Despite the omnipresence of brands in our globalized world, many entities seem to struggle with the concept of branding and thus fail to enjoy its benefits – so what is branding and how to build a strong brand?
Calin Hertioga, Executive Director for Brand Economics at Interbrand, takes us through how places should approach branding to create and deliver a relevant experience that differentiates them from the rest. He further illustrates that, to thrive in a competitive environment, cities, regions and destinations must foster a connection with the audience, influencing what they feel, what they remember and what they do.
Calin, having been with Interbrand for almost 12 years – now as Executive Director for Brand Economics – brands are your daily business. Briefly, how would you explain “brand” and “branding” to someone not yet familiar with those two terms?
A brand is the sum of all expressions through which an entity intends to be recognized. An “entity” can be a person, an organization, a business unit, a community, a city or a nation.
Branding is the act of creating and orchestrating expressions by which the entity intends to be recognized.
This goes back to the origin of the word – “brandr” meant marking livestock to identify the owner. The meaning of the word hasn’t changed, just the multitude of touchpoints through which this can be achieved.
In time, with expressions getting more sophisticated and carrying more meaning, branding has become a tool for influencing not only recognition, but also trust and affinity with buyers, influencing all core prerequisites for more, more profitable and less risky transactions, the foundation of economic value creation. This makes it one of the most effective tools in business today.
Today, branding has evolved into a complex discipline, working with inputs from psychology, sociology, economics, anthropology, biology, statistics – which makes it hard to do well in isolation, requiring teamwork and exchange of ideas to get it right.
How have your views on brands and branding changed since you first got involved in the field?
With time, I navigated from a marketing perspective to an investor perspective on brands.
In the beginning, working in marketing, I thought of “brand” as the business selling products and services under a specific trademark. A “brand manager” manages that business. Reading more into the topic, I got a bit confused by views of various “experts” describing a brand as “what happens in people’s minds”.
Ultimately, upon some research and logical exercises with my colleagues at Interbrand, I now understand branding as everything you do with the intention to be recognized, with the brand the sum of all resulting expressions.
A brand is not something in the mind – that is called “image”. It is an intangible asset that belongs to the entity. The power of that asset to drive choice is driven by the associations in people’s minds, which influence their behavior towards the entity.
The most important learning is that, no matter the definition used, the key to success lies in a clear and relevant strategy, implemented consistently, authentically and responsively into all stakeholder experiences.
It is not enough to have a clear strategy if your people don’t believe in it and are not committed to “live” it in life and work. It is not enough for it to be relevant and meaningful if it is replicable in better conditions by competition.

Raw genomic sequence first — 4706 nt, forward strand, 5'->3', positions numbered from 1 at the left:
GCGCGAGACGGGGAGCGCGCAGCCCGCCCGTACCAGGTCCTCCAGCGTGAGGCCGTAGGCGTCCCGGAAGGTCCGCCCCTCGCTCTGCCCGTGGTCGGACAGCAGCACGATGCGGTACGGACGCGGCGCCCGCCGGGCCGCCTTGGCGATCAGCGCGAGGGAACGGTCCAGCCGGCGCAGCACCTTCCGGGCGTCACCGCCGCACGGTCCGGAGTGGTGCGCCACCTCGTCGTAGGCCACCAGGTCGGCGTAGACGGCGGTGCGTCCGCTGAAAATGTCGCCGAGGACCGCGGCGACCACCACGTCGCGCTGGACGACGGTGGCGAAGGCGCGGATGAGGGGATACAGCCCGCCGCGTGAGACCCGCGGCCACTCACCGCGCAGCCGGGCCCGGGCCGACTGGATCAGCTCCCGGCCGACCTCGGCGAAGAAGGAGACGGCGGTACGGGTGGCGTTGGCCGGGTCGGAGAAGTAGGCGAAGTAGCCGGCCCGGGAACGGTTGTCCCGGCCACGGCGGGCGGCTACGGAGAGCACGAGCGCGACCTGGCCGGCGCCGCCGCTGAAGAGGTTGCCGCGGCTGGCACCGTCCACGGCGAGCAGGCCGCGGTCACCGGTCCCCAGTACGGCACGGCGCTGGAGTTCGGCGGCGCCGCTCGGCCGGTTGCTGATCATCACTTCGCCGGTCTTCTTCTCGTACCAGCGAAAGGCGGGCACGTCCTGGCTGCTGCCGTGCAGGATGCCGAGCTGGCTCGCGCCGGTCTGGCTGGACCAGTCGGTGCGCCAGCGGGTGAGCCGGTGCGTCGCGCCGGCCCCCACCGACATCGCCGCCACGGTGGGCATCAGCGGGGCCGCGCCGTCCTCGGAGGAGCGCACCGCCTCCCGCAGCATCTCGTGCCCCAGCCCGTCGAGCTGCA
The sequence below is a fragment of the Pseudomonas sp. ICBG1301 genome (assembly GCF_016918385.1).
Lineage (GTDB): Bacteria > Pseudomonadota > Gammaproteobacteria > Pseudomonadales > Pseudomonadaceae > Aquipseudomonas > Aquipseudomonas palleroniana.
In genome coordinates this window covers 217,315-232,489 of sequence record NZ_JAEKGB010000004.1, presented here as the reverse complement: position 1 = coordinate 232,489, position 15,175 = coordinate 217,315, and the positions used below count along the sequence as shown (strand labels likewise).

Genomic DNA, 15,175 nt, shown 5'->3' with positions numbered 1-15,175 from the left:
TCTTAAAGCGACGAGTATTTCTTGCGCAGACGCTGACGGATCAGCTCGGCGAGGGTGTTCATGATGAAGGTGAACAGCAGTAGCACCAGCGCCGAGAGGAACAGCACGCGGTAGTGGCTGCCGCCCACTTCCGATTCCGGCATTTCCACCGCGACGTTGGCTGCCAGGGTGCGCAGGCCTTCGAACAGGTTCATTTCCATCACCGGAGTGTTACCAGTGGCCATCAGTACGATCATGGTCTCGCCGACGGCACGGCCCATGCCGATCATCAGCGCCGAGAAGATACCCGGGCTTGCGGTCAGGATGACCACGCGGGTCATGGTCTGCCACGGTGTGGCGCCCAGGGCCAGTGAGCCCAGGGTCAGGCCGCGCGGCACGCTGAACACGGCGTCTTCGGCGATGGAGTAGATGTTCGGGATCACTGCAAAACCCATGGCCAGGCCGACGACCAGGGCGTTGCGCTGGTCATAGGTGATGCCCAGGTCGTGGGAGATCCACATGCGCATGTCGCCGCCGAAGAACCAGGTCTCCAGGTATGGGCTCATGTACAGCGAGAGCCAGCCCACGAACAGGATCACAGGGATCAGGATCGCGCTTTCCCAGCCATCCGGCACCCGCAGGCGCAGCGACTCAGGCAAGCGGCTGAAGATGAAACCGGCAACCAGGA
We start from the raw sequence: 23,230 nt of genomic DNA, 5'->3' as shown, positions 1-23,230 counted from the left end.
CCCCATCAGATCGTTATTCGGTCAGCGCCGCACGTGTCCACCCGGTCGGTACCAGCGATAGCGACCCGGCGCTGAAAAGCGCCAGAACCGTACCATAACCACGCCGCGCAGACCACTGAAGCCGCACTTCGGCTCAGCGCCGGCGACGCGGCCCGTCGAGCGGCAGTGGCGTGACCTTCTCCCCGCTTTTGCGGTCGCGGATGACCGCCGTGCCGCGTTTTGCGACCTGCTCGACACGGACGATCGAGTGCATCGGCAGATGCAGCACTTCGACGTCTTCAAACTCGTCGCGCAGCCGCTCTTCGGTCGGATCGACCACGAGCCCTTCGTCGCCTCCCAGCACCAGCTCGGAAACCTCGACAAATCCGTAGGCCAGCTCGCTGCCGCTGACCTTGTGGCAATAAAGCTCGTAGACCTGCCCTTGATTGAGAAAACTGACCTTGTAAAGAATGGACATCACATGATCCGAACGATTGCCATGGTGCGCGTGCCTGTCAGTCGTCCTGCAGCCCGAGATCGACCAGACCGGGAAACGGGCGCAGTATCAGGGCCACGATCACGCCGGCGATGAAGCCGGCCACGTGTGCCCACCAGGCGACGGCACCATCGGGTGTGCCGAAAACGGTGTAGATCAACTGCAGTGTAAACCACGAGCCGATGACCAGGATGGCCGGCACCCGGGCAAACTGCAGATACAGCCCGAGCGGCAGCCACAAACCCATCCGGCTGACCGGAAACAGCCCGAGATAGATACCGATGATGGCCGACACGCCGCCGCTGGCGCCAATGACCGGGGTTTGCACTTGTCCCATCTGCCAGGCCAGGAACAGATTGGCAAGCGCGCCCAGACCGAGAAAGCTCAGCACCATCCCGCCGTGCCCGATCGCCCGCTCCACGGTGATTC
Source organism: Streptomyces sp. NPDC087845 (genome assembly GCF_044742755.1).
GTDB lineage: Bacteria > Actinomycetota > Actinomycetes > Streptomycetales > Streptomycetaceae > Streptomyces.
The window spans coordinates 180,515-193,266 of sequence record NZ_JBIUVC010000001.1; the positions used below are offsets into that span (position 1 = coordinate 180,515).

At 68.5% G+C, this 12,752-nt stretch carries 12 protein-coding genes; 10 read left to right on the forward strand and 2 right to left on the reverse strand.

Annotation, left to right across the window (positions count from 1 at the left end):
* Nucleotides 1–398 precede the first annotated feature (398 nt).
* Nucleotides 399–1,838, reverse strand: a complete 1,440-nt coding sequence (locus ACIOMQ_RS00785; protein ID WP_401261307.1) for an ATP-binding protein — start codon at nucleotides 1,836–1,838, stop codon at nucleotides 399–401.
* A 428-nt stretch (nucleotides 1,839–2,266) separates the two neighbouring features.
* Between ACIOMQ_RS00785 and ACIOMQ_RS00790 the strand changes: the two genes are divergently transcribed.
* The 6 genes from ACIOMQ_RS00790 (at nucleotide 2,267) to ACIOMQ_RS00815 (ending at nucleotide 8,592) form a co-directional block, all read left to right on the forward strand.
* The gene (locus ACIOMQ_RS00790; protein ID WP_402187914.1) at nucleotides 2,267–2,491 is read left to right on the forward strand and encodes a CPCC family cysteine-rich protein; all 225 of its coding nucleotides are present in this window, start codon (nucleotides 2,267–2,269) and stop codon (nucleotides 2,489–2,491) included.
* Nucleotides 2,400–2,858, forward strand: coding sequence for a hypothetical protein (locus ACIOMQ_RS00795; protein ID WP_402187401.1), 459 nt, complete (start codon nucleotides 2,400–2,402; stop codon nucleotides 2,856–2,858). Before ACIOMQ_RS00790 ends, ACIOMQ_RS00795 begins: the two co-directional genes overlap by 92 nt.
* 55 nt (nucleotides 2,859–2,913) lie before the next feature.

It is not enough to be consistent if the environment changes. And today our environment – most importantly stakeholder expectations – change so fast, that it is almost impossible to keep catching up.
Successful entities manage to leapfrog expectations, create needs and desires beyond what people expect – leading to sustainable competitive advantages.
Technology break-through enable this on a product level. The art and science of making moves iconic complete the picture on an intangible, behavioral level.
Cities, regions, and destinations often heavily rely on heritage in their brand positioning. Why is this so, and what are the associated risks?
Heritage is the natural ingredient of a place brand narrative – as it is for many commercial brands. The first and most straightforward intangible asset a place holds is its history. Storytelling along with facts and symbols plays a large part in how humans learn, remember and engage.
A place usually has all three to some extent – a story, facts, and – if lucky – some powerful symbols. Time is just a variable in this case: a place doesn’t have to be “old” to have a heritage. Rome, to take an example, has stories, facts and symbols from ancient times, New York or Hong Kong’s assets are much younger but still powerful. The risk of looking exclusively into heritage is asset erosion and development stagnation.
If all a destination has on offer is monuments to see (natural or man-made), this can put stress on the infrastructure, even destroy parts of it, and reduce attractiveness through overcrowding. A few such overcrowded attractions are already trying to discourage visitors – from Machu Picchu allowing a limited number of visitors per year, to Amsterdam’s plans to reform how the red-light district is used.
Concentrating on one single asset of a place that is “milked” instead of developed can lead to over-specialization of the local workforce, reducing the potential for diverse, agile, future-oriented growth.
The metropolitan city of Venice ranks 1st in the number of tourist nights and 26th in GDP per capita in Italy. A glorious past alone may not be enough to secure a glorious future.
What will characterize clever place branding initiatives in the future?
With wealth continuing to increase for more people globally, allowing for means to travel, I do expect “classic”, heritage-oriented destinations to remain popular with people who have not seen them before.